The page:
Safe mobility, socioeconomic inequalities, and aging: A 12-year multilevel interrupted time-series analysis of road traffic death rates in a Latin American country

Autoři: Pablo Martínez aff001;  Daniela Contreras aff001;  Mónica Moreno aff001
Působiště autorů: CITIAPS, Universidad de Santiago de Chile, Santiago, Chile aff001;  Escuela de Psicología, Facultad de Humanidades, Universidad de Santiago de Chile, Santiago, Chile aff002;  Departamento de Psiquiatría y Salud Mental, Hospital Clínico Universidad de Chile, Santiago, Chile aff003;  Instituto Milenio para la Investigación en Depresión y Personalidad (MIDAP), Santiago, Chile aff004;  Núcleo Milenio para Mejorar la Salud Mental de Adolescentes y Jóvenes (Imhay), Santiago, Chile aff005
Vyšlo v časopise: PLoS ONE 15(1)
Kategorie: Research Article
prolekare.web.journal.doi_sk: 10.1371/journal.pone.0224545


As the resources for road safety in developing countries are scarce and unevenly distributed, vulnerable road users -such as the elderly- may be particularly at risk of road traffic deaths. To date, the impact of road safety measures over the rate of road traffic deaths in older adults (60 years or older), considering the within-country socioeconomic inequalities, has not been explored in developing nations. This study takes the Chilean case as an example -with its 2005 traffic law reform as one of the road safety measures investigated-, in which open data available from official national sources for all its 13 regions over the 2002–2013 period were used for a multilevel interrupted time-series analysis. A statistically significant secular reduction of the rates of road traffic deaths in the elderly population was found (incidence rate ratio [IRR] 0.95, 95% confidence interval [CI] 0.91 to 0.99), but no evidence for a significant intercept or slope change after the traffic law reform was observed. Regions with the highest number of traffic offenses prosecuted in local police courts had lower rates of road traffic deaths in older adults (IRR 0.95, 95% CI 0.90 to 1.00), and those regions in the third (IRR 1.61, 95% CI 1.16 to 2.25) and the fifth (IRR 1.66, 95% CI 1.08 to 2.54) quintiles of socioeconomic deprivation had higher rates of road traffic deaths in the elderly. Such findings strongly support the conceptualization of the road safety of seniors in developing countries as a social equity issue, with implications for the design of traffic regulations and road environments.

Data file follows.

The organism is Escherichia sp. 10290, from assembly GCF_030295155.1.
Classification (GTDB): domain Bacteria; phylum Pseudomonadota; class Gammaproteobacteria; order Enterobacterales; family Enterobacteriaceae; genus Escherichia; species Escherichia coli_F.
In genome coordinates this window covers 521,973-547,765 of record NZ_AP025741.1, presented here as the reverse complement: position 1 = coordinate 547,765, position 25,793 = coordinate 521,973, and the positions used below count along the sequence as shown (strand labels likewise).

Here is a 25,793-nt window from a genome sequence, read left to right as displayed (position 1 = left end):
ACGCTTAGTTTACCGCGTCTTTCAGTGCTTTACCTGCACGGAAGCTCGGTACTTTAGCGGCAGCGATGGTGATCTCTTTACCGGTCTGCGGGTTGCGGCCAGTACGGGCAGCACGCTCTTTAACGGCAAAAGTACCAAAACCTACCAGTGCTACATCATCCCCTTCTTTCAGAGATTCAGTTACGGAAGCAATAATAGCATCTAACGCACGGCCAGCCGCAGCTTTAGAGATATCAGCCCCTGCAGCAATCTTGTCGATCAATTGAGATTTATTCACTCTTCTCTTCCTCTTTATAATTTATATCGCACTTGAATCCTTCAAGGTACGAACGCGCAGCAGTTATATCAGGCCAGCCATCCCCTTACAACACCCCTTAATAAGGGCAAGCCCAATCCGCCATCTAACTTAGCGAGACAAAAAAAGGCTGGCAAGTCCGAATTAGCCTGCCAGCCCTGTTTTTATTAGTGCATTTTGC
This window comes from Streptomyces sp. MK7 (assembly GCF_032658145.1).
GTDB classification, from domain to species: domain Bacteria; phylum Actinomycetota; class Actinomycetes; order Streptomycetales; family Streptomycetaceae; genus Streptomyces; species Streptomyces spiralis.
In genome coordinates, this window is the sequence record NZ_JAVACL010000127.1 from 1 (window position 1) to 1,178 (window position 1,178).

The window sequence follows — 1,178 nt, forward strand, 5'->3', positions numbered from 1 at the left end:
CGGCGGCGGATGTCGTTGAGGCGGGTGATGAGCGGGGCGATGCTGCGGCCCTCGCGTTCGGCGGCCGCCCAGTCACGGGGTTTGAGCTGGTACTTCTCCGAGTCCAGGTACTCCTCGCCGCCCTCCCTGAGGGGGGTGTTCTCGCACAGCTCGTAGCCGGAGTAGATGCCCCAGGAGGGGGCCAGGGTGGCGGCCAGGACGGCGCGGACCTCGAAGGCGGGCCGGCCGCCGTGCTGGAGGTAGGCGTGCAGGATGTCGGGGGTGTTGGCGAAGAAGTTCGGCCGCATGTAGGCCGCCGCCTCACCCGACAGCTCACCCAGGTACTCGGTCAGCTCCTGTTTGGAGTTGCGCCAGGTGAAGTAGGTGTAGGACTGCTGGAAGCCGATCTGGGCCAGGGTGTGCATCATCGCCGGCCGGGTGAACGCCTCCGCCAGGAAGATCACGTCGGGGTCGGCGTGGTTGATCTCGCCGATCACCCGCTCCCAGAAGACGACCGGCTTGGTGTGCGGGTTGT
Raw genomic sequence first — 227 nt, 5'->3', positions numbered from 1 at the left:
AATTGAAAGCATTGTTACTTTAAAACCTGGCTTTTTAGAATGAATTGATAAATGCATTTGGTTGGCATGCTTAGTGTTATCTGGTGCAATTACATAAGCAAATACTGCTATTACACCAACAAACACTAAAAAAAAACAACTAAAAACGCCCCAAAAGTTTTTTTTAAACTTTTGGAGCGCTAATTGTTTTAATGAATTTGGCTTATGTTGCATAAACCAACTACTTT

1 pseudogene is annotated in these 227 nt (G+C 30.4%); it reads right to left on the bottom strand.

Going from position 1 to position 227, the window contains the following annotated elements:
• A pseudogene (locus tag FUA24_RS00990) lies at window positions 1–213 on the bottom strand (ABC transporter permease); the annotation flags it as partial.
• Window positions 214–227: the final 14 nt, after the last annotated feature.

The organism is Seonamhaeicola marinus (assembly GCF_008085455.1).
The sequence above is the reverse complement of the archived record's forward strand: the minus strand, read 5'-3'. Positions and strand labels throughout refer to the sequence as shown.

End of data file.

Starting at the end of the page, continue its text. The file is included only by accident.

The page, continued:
Klíčová slova:

Aging – Elderly – Geriatrics – Chile (country) – Roads – Socioeconomic aspects of health – Traffic safety – Transportation infrastructure


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